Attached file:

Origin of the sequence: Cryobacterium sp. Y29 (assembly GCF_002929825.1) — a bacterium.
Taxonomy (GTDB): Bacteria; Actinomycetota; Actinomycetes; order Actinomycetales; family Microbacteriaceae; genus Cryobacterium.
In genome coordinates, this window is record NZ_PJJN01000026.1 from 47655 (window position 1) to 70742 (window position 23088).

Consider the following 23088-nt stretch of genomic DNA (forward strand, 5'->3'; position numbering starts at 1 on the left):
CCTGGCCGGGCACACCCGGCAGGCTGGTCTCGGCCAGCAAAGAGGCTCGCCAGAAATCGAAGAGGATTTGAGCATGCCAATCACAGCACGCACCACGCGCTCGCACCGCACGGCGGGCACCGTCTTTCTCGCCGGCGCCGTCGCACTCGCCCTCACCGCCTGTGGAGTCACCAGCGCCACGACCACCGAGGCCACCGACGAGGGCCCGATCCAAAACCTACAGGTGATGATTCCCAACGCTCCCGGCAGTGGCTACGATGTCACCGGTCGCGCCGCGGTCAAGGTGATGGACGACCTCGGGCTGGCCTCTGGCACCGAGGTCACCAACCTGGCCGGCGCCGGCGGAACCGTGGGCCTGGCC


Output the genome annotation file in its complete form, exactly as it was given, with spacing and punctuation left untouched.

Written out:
Origin of the sequence: Cryobacterium sp. Y29 (assembly GCF_002929825.1) — a bacterium.
Taxonomy (GTDB): Bacteria; Actinomycetota; Actinomycetes; order Actinomycetales; family Microbacteriaceae; genus Cryobacterium.
In genome coordinates, this window is record NZ_PJJN01000026.1 from 47655 (window position 1) to 70742 (window position 23088).

Consider the following 23088-nt stretch of genomic DNA (forward strand, 5'->3'; position numbering starts at 1 on the left):
CCTGGCCGGGCACACCCGGCAGGCTGGTCTCGGCCAGCAAAGAGGCTCGCCAGAAATCGAAGAGGATTTGAGCATGCCAATCACAGCACGCACCACGCGCTCGCACCGCACGGCGGGCACCGTCTTTCTCGCCGGCGCCGTCGCACTCGCCCTCACCGCCTGTGGAGTCACCAGCGCCACGACCACCGAGGCCACCGACGAGGGCCCGATCCAAAACCTACAGGTGATGATTCCCAACGCTCCCGGCAGTGGCTACGATGTCACCGGTCGCGCCGCGGTCAAGGTGATGGACGACCTCGGGCTGGCCTCTGGCACCGAGGTCACCAACCTGGCCGGCGCCGGCGGAACCGTGGGCCTGGCC